10. Green Bay Botanical Garden
The 47-acre Green Bay Botanical Garden showcases more than 98,000 plants from Wisconsin and beyond.
Even if you’re not visiting with kids, head to the 2.5-acre Carol and Bruce Bell Children’s Garden to use the Hobbit House bathroom. If you are traveling with kids, bring an extra set of clothes on hot days — they will want to play in the water at the splash pad.
The garden is a 100% community-supported nonprofit whose mission is “to connect people with plants by providing year-round educational and recreational experiences for everyone in an environment that engages, inspires, and refreshes.”
Check the website before your trip to Green Bay to see what special events and exhibits will be happening during your visit — it might be a concert, storytime, a harvesting workshop or some other interesting and unique experience.
And winter doesn’t stop Wisconsites from playing outside, so there’s no reason for it to stop you either. The Garden hosts a nature-inspired holiday light show, WPS Garden of Lights. It’s also a great spot for another favorite Wisconsin wintertime activity, snowshoeing.
11. Feed a Giraffe at the NEW Zoo & Adventure Park
The NEW Zoo is located in nearby Suamico and well worth the day trip from Green Bay. It’s home to more than 200 animals. If it’s available on the day you visit, don’t miss the chance to feed a giraffe. There’s nothing quite like it. You hold up a piece of lettuce and soon enough, that big old tonque reaches out, wraps around the lettuce and pulls it from your hand.
The adventure park has a dual racing zip line 1,025 feet long, an aerial ropes course and a rock climbing tower. It’s open seasonally in the summer. In the winter, it’s the place to rent snowshoes, cross-country skis and fat tire bikes.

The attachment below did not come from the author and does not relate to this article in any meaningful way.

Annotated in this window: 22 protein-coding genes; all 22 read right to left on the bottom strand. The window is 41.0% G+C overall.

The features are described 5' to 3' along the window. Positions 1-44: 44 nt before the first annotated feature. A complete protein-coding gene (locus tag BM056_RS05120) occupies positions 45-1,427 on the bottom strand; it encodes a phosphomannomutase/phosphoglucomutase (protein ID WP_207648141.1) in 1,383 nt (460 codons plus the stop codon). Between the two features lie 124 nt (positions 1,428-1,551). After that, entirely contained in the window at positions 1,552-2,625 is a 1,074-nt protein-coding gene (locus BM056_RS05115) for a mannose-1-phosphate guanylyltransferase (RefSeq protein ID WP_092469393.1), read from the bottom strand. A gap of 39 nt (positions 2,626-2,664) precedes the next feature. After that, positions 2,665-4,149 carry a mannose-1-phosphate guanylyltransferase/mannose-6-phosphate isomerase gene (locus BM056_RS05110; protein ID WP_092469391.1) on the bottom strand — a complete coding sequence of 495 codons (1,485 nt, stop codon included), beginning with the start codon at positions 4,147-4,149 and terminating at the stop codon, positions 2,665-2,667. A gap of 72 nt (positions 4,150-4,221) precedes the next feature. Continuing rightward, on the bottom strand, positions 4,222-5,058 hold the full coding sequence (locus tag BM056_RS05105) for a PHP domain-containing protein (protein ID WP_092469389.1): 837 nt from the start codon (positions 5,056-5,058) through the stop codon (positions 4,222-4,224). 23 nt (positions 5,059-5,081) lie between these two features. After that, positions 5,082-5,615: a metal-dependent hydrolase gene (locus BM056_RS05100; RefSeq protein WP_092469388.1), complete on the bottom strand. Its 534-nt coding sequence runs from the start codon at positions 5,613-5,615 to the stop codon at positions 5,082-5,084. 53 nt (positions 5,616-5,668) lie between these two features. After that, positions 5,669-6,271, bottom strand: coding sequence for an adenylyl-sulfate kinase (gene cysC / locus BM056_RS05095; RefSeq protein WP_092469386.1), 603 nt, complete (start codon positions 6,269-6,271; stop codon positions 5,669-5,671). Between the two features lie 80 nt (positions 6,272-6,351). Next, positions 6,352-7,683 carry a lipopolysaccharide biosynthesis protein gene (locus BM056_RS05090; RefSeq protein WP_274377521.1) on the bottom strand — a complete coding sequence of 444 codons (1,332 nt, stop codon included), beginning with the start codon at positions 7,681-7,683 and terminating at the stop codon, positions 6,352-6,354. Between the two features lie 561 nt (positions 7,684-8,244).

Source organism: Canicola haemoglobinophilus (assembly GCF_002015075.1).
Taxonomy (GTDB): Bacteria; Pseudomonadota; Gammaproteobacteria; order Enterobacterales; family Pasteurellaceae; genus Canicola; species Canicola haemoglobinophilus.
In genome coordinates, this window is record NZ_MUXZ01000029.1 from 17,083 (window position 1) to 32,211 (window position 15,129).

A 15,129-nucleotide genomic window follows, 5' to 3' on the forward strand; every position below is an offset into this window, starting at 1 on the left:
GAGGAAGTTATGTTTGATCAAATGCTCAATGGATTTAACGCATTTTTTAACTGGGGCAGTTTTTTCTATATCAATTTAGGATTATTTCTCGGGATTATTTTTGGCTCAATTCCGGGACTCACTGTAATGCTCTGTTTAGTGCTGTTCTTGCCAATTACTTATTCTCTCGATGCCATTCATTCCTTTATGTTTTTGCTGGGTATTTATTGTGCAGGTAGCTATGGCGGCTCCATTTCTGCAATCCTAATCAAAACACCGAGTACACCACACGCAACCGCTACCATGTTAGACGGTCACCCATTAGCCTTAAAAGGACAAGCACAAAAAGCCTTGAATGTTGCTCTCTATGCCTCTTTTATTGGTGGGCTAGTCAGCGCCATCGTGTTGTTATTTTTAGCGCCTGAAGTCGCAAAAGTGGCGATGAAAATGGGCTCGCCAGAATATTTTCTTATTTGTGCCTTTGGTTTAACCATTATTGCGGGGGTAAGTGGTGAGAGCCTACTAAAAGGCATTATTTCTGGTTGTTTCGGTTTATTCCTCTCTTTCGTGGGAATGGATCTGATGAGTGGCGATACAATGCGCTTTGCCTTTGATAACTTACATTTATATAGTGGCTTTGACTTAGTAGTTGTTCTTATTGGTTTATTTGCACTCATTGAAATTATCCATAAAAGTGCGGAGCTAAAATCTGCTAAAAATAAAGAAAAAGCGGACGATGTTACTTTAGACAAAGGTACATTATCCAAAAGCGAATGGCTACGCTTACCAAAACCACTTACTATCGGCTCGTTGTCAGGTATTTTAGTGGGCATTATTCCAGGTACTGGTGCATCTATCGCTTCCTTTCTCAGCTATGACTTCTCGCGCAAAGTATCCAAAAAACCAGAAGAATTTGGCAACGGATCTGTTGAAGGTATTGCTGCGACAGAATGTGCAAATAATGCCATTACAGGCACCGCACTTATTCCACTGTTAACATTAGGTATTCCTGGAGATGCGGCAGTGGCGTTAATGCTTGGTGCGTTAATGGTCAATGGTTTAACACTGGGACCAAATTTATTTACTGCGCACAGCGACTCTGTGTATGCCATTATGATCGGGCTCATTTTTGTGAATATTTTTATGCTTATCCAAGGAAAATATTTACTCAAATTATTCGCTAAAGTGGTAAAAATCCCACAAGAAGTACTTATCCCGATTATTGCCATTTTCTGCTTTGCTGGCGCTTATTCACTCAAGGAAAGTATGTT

The most thrilling way to get from the Adventure Park to the zoo is via the Canopy Tour — a 30-minute treetop walk along narrow suspension bridges.
SheBuysTravel Tip: If you are a member of your local zoo, check whether you can get free admission to The NEW Zoo through the AZA reciprocating program.
12. Peruse a Farmers Market
When I visited Wisconsin, a local told me, “We’ve been doing farm-to-table so long that we just call it dinner.” Certainly, the agricultural underpinnings of the state can be found everywhere, but nowhere quite as clearly as a seasonal farmers market.
In Green Bay, there are markets on Wednesday, Thursday and Saturday. And, yes, you can get plenty of the freshest locally-grown fruits and vegetables. But this is Wisconsin, so you’ll also find a huge variety of locally-made cheeses. Don’t miss the chance to eat a fresh cheese curd. They squeak when you bite into them.
13. Taste Wine at a Haunted Winery
Take a drive along the Lake Michigan shoreline to the town of Algoma where you can take a winery tour at von Stiehl Winery. There is supposedly a ghost in the wine cave. Some visitors see a spooky shadow or light in their photos.
Jenn Mitchell recommends a wine tasting here, then heading next door to the Ahnapee Brewery where she found interesting flavors like Birthday Cake Ale. Stop along the shore for beach combing and an iconic photo at the Algoma Pierhead Light.
14. Oneida Nation Reservation
The Oneida people relocated to northeastern Wisconsin from upstate New York after the Revolutionary War, when the Native American Nation lost nearly 5 million acres of their homeland to the birth of the United States and the state of New York. In 1838, a treaty established the 65,400-acre Oneida Indian Reservation along Duck Creek, just west of Green Bay.
Stop in at the Oneida Museum to learn about the Nation’s way of life and take one of the tours to learn about the culture and see what life was like in the 1700s for the local people. It’s also the place to see the annual Oneida Pow Wow each summer.
Don’t leave without perusing the gift shop. It’s filled with contemporary Oneida and Iroquois arts and crafts, music, books and DVDs, corn husk dolls, beadwork, jewelry, clothing and fine arts.